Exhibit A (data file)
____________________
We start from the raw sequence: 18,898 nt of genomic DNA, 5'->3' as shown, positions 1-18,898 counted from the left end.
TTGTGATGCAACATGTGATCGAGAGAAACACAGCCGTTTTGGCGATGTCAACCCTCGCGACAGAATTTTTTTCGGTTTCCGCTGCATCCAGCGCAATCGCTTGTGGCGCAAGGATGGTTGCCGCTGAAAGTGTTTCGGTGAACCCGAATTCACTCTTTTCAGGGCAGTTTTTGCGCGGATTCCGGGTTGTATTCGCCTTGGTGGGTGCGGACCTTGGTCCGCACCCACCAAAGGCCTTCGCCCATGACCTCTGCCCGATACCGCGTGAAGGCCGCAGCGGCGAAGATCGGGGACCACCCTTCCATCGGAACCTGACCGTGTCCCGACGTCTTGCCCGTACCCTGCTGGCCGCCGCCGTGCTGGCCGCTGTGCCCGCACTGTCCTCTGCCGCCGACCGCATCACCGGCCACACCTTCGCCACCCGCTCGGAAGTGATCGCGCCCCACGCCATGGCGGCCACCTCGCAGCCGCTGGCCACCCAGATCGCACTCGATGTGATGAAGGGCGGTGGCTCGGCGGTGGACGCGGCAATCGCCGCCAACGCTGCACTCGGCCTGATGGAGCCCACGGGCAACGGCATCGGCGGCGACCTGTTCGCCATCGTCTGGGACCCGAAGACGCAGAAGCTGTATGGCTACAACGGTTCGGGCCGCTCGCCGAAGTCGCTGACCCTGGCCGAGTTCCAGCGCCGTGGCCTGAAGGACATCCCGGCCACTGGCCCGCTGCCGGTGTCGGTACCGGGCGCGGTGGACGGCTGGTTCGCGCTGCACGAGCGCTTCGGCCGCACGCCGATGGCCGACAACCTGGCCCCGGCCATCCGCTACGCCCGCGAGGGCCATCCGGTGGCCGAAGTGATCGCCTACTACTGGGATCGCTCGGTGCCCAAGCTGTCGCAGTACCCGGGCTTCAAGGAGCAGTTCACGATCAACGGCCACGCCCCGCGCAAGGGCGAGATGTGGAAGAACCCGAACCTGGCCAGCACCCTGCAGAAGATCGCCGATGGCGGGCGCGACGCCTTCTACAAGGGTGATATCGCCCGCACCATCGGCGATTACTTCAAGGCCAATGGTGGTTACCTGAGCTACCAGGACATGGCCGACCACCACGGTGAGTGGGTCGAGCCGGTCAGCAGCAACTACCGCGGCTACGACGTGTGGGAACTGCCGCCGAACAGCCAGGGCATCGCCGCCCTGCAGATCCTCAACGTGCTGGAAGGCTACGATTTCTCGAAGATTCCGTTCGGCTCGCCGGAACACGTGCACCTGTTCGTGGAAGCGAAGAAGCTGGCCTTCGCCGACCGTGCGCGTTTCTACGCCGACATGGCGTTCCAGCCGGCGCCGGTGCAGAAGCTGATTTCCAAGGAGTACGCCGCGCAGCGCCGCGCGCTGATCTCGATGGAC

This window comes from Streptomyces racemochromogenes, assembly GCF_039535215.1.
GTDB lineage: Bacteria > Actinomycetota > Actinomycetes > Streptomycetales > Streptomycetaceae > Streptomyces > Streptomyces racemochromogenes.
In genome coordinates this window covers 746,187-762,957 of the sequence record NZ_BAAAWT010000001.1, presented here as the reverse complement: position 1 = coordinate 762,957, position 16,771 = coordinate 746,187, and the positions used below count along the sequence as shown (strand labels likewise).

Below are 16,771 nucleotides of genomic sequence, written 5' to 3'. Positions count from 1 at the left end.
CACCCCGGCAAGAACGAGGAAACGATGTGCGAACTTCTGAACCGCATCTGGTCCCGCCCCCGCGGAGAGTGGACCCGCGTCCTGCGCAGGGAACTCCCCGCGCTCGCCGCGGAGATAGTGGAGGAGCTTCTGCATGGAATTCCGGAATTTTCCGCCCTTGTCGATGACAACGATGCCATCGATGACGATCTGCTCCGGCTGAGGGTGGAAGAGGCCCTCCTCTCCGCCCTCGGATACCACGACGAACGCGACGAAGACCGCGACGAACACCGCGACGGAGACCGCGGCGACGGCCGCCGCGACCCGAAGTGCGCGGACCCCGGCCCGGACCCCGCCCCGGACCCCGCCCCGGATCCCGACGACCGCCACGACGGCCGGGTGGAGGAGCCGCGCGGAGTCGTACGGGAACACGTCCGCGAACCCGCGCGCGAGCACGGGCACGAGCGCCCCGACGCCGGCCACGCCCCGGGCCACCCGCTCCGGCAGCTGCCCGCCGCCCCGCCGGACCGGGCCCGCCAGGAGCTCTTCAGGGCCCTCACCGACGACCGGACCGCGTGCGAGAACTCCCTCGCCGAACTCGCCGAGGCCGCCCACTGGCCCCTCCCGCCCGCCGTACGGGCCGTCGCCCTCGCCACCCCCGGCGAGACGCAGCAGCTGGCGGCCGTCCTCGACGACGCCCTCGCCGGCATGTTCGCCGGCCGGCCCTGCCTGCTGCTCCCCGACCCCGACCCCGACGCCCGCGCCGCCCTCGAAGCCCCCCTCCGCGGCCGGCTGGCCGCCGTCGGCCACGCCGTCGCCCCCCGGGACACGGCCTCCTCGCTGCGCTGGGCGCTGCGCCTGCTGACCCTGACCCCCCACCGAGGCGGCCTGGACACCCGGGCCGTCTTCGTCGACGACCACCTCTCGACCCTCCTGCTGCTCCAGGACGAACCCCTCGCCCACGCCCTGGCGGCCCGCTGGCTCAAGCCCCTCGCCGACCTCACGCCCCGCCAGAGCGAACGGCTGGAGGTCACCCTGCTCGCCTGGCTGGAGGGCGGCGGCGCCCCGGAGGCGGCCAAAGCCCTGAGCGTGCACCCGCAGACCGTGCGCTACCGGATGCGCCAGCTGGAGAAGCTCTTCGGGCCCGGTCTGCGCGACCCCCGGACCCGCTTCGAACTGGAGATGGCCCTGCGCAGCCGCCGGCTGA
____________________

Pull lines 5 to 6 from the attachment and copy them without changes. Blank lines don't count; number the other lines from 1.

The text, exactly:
In genome coordinates this window covers 746,187-762,957 of the sequence record NZ_BAAAWT010000001.1, presented here as the reverse complement: position 1 = coordinate 762,957, position 16,771 = coordinate 746,187, and the positions used below count along the sequence as shown (strand labels likewise).

Below are 16,771 nucleotides of genomic sequence, written 5' to 3'. Positions count from 1 at the left end.